“In this line of work there is a lot of attention on you that you don’t really need. So you try and turn that attention to some place like sub-Saharan Africa,” Clooney adds. “We are not policymakers. We try to shine a light on those people who don’t really get a light shone on them.”

He says that despite all the problems mankind faces, he believes we will “work it out in the end.”

Clooney points to the issue of gay marriage as how fast social issues can change. “When my father ran for Congress in Kentucky in 2004, he was basically attacked for being related to me, and being related to me meant that was Hollywood vs. the heartland and that meant gay marriage,” he says.

“Now most of the country doesn’t give a damn, mostly because of the younger people. It doesn’t matter if they are conservative or liberal.”

“Tomorrowland” was partly inspired by Walt Disney’s belief that technology held the key to building a better world. Though Clooney also believes in its power, he is worried about some aspects of it.

While his character, Frank, invented a jet pack, Clooney joked that he wasn’t looking forward to seeing paparazzi in them flying over his house. The subject then turns to small drones.

“We have had them in front of the window at our house,” he says, adding that there have been about a half-dozen incidents. A magazine reportedly used one to film his 2014 wedding to Amal Alamuddin in Venice. The actor would like to see the relatively nascent technology better regulated. If you can sell a photo for $20,000, a $500 fine isn’t likely to deter somebody, he reasons.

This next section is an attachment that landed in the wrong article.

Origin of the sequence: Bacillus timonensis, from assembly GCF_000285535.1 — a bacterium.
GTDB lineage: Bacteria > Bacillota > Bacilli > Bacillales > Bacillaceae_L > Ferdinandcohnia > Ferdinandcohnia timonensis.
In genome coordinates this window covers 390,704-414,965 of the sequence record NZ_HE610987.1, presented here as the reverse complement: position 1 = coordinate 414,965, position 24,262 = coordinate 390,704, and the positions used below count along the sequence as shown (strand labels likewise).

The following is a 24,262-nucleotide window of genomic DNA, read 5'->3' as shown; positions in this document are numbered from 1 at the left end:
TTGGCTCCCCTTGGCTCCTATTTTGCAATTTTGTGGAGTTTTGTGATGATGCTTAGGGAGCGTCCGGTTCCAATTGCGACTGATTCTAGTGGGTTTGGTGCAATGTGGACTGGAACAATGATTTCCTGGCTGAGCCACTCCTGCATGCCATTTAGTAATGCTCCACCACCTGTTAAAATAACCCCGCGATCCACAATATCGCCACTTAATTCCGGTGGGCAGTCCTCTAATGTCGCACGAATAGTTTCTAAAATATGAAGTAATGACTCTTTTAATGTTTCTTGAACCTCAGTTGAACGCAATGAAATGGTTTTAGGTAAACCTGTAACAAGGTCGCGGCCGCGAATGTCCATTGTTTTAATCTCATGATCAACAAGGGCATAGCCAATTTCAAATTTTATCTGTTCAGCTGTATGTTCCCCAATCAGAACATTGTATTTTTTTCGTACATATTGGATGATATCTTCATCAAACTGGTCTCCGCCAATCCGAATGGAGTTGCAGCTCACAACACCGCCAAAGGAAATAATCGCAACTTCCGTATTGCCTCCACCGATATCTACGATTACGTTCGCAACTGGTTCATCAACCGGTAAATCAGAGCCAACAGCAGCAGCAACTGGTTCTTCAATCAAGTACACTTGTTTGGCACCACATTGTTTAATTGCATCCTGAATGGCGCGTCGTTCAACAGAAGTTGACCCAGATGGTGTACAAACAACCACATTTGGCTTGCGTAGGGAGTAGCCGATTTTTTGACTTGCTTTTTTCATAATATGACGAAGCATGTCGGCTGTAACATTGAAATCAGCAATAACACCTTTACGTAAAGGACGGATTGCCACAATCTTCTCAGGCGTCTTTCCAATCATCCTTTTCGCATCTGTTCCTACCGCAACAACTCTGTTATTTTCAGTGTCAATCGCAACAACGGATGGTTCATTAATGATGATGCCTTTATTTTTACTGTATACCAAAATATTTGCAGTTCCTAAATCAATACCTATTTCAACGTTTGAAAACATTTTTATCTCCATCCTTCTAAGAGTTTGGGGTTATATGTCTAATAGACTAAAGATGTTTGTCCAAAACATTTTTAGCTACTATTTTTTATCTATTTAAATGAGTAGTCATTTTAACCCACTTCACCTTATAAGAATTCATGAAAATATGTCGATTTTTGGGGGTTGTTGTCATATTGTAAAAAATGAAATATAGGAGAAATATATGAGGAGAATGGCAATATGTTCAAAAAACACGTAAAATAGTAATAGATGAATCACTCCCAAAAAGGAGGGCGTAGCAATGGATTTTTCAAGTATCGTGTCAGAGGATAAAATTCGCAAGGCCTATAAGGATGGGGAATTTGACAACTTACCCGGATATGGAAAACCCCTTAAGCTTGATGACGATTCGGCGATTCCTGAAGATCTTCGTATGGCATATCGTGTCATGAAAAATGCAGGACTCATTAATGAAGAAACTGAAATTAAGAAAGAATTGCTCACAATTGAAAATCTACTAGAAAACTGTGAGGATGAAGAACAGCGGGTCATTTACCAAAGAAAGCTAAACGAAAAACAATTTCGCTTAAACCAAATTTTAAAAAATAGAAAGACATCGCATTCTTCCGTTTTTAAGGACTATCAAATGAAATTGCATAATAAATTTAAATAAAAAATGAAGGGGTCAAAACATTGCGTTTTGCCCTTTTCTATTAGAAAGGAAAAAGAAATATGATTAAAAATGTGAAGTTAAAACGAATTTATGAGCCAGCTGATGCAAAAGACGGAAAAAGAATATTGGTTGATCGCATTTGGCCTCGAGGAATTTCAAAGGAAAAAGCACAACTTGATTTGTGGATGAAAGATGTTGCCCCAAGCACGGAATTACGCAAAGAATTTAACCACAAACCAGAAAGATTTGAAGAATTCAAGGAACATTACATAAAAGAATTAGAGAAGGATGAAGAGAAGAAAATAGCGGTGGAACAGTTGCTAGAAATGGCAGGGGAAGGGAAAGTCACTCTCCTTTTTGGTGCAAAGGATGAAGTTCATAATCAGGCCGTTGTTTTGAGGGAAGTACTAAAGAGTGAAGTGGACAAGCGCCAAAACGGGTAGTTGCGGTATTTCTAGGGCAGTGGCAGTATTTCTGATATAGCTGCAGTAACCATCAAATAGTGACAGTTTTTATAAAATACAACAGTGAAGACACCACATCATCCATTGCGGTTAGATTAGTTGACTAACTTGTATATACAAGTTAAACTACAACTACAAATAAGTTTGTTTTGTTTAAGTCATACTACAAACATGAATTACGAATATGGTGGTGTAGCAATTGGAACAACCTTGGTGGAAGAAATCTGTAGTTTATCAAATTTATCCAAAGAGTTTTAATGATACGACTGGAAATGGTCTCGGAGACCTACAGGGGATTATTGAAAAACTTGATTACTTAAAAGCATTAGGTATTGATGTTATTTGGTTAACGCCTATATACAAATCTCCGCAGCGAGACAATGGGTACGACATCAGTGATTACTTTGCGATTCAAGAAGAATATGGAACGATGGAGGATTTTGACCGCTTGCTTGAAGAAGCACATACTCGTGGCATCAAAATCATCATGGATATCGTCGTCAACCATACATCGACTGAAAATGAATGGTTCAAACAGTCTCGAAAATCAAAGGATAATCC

Another problem, Clooney sees, is that “We are getting farther and farther from living our lives and more about recording our lives.” He mentions attending a fundraiser for President Obama and seeing people going up to shake his hand and “They’re like this.” Then he holds up his arm miming taking a selfie.

“You know everyone went home and said they met the president, but they didn’t meet the president. They recorded a video. They didn’t look him in the eye to greet him, and I feel we’re doing that a lot more,” says Clooney.

“I treasure the letters I have from Walter Cronkite and Paul Newman. They are framed at my house. A text would’ve been very different. I miss some of that. Maybe I’m just getting old.”